Detection of Melamine in Gluten, Chicken Feed, and Processed Foods Using Surface Enhanced Raman Spectroscopy and HPLC Academic Article uri icon

abstract

  • Melamine, a nitrogen-rich chemical, was implicated in pet and human food recalls in 2007, which caused enormous economic losses to the food industry. In this study, melamine concentration in wheat gluten, chicken feed, and processed foods (that is, cake and noodle) was measured by surface enhanced Raman spectroscopy (SERS) in combination with SERS-active substrates. SERS was able to rapidly detect 0.1% melamine in wheat gluten, 0.05% in chicken feed, 0.05% in cakes, and 0.07% in noodle, respectively. A partial least squares (PLS) model was established for the quantification of melamine in foods by SERS: R= 0.90, RMSEP = 0.33. In addition, SERS results were verified by HPLC analysis based on a simplified FDA method. Compared with HPLC, the SERS method is much faster and simpler, requires minimum sample preparation, but still yields satisfactory qualitative and quantitative results. These results demonstrate that it is an applicable approach to use SERS to screen foods, eliminate presumptive negative samples of melamine contamination from the sample population, and then verify presumptive positive samples using HPLC protocols. Combining these 2 methods could provide a more rapid and cost-effective way for monitoring melamine contamination in increasingly large numbers of imported foods and feed products.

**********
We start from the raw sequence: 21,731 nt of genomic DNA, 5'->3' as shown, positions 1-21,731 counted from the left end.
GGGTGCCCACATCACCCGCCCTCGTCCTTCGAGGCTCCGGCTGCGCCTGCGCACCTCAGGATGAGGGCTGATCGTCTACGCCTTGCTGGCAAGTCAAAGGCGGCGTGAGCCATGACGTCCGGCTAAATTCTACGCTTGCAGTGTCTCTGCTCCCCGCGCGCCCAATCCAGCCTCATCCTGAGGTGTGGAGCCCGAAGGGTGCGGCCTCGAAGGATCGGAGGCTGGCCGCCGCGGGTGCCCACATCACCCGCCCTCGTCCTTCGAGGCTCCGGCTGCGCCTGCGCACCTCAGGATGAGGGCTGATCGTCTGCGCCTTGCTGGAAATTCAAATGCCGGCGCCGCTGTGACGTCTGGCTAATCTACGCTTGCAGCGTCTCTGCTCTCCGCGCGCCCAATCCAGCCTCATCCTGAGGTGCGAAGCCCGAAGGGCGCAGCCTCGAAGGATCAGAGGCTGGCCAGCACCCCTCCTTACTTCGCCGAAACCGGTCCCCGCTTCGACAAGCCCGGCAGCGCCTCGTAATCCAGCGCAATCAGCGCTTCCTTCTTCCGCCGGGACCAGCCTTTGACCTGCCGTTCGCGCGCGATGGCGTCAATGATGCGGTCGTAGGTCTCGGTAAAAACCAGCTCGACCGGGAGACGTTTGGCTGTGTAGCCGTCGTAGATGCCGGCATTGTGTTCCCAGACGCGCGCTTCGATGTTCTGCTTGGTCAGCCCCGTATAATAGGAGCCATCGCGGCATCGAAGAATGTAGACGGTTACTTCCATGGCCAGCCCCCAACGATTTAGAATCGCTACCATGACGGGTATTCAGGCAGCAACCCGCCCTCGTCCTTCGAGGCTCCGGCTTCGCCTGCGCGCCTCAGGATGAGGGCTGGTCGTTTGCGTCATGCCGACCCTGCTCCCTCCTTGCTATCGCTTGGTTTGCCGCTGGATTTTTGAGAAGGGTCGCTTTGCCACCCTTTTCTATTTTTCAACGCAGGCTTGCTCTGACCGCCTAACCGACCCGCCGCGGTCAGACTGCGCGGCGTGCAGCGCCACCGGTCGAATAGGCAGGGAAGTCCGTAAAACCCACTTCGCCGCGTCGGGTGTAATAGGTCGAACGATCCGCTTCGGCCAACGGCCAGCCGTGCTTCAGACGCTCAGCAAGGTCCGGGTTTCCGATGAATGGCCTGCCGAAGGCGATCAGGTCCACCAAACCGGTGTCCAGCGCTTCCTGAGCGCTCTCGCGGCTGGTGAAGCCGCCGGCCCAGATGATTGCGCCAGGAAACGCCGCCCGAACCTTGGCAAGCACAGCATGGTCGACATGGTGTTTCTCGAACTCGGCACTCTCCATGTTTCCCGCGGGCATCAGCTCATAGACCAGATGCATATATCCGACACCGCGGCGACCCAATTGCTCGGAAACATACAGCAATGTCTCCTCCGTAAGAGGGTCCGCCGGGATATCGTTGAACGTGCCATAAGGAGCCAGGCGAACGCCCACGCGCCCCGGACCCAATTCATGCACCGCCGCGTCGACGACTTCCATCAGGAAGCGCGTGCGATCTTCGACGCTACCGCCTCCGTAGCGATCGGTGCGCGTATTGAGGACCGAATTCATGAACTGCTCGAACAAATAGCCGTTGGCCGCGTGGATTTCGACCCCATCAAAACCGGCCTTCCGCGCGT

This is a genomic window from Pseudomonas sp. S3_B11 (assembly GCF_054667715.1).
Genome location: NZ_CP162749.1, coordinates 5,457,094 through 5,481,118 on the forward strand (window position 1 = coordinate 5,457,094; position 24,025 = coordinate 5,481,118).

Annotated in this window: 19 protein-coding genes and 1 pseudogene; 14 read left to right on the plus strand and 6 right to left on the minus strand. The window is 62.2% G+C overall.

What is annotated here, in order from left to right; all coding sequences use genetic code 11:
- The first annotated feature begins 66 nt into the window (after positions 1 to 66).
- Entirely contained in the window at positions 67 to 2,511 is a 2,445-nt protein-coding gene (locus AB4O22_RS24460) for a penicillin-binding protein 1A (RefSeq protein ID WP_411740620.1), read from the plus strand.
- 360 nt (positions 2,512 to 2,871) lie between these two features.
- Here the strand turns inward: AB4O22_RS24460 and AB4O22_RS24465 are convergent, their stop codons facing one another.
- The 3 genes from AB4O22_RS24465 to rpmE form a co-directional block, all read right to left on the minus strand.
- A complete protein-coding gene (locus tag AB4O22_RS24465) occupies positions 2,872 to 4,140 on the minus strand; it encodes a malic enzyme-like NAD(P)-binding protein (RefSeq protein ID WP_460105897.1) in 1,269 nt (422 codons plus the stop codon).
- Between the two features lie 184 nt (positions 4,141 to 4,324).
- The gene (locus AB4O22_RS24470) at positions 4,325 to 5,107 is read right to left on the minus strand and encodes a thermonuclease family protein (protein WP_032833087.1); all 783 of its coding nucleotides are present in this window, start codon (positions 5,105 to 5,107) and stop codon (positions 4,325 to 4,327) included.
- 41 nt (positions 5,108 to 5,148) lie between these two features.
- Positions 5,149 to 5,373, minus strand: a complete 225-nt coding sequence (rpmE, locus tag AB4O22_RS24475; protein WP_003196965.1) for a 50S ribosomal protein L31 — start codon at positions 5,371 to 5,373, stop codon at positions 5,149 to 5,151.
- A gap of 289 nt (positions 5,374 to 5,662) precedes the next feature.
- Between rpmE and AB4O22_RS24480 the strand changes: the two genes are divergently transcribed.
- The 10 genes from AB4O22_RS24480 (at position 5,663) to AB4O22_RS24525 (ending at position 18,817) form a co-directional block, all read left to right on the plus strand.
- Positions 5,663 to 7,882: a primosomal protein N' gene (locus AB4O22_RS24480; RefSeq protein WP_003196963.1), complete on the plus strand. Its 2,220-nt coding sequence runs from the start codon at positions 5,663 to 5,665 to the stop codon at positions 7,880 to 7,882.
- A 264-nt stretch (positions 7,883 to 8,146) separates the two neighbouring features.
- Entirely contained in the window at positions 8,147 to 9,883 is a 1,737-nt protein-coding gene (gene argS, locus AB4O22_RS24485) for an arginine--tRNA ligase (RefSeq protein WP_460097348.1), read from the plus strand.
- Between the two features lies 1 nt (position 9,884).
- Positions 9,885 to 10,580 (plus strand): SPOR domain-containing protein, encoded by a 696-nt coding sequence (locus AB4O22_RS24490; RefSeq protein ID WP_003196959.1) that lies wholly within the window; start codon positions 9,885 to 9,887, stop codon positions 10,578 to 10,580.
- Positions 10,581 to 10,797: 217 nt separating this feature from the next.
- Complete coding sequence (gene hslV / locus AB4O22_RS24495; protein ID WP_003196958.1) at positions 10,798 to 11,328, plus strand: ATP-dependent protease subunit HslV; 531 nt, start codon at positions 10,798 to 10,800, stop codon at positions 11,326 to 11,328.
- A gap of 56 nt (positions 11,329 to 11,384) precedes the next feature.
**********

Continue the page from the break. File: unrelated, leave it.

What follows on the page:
altmetric score

  • 3

author list (cited authors)

  • Lin, M., He, L., Awika, J., Yang, L., Ledoux, D. R., Li, H., & Mustapha, A.

citation count

  • 233

publication date

  • October 2008

publisher